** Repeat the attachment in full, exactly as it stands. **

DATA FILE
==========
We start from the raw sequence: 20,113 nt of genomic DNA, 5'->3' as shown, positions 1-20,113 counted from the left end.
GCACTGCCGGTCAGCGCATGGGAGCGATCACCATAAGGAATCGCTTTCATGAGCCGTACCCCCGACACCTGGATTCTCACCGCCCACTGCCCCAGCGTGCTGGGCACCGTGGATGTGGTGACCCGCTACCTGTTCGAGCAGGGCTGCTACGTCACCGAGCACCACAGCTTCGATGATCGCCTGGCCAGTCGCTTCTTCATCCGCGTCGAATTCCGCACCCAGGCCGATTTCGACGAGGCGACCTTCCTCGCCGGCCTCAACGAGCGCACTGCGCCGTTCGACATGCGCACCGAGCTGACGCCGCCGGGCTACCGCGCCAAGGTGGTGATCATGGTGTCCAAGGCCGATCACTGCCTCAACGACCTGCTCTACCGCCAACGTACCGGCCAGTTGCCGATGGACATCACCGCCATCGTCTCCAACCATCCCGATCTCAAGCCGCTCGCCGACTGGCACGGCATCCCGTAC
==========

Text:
We start from the raw sequence: 20,113 nt of genomic DNA, 5'->3' as shown, positions 1-20,113 counted from the left end.
GCACTGCCGGTCAGCGCATGGGAGCGATCACCATAAGGAATCGCTTTCATGAGCCGTACCCCCGACACCTGGATTCTCACCGCCCACTGCCCCAGCGTGCTGGGCACCGTGGATGTGGTGACCCGCTACCTGTTCGAGCAGGGCTGCTACGTCACCGAGCACCACAGCTTCGATGATCGCCTGGCCAGTCGCTTCTTCATCCGCGTCGAATTCCGCACCCAGGCCGATTTCGACGAGGCGACCTTCCTCGCCGGCCTCAACGAGCGCACTGCGCCGTTCGACATGCGCACCGAGCTGACGCCGCCGGGCTACCGCGCCAAGGTGGTGATCATGGTGTCCAAGGCCGATCACTGCCTCAACGACCTGCTCTACCGCCAACGTACCGGCCAGTTGCCGATGGACATCACCGCCATCGTCTCCAACCATCCCGATCTCAAGCCGCTCGCCGACTGGCACGGCATCCCGTAC